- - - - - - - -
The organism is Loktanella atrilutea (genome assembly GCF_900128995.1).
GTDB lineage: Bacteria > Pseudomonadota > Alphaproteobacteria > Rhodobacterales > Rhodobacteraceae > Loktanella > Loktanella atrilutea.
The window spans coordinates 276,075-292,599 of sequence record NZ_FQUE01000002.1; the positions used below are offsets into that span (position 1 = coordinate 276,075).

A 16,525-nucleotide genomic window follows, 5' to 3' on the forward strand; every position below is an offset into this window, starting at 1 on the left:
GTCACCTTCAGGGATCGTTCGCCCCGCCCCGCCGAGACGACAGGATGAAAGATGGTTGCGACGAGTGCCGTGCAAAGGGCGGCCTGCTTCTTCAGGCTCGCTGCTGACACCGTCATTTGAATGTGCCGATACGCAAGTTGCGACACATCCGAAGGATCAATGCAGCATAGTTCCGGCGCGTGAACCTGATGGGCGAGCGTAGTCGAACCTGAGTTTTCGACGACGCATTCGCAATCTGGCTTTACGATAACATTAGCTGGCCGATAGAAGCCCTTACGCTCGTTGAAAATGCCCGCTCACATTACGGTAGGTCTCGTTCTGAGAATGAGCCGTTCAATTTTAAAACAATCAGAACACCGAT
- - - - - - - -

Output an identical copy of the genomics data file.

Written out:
The organism is Loktanella atrilutea (genome assembly GCF_900128995.1).
GTDB lineage: Bacteria > Pseudomonadota > Alphaproteobacteria > Rhodobacterales > Rhodobacteraceae > Loktanella > Loktanella atrilutea.
The window spans coordinates 276,075-292,599 of sequence record NZ_FQUE01000002.1; the positions used below are offsets into that span (position 1 = coordinate 276,075).

A 16,525-nucleotide genomic window follows, 5' to 3' on the forward strand; every position below is an offset into this window, starting at 1 on the left:
GTCACCTTCAGGGATCGTTCGCCCCGCCCCGCCGAGACGACAGGATGAAAGATGGTTGCGACGAGTGCCGTGCAAAGGGCGGCCTGCTTCTTCAGGCTCGCTGCTGACACCGTCATTTGAATGTGCCGATACGCAAGTTGCGACACATCCGAAGGATCAATGCAGCATAGTTCCGGCGCGTGAACCTGATGGGCGAGCGTAGTCGAACCTGAGTTTTCGACGACGCATTCGCAATCTGGCTTTACGATAACATTAGCTGGCCGATAGAAGCCCTTACGCTCGTTGAAAATGCCCGCTCACATTACGGTAGGTCTCGTTCTGAGAATGAGCCGTTCAATTTTAAAACAATCAGAACACCGAT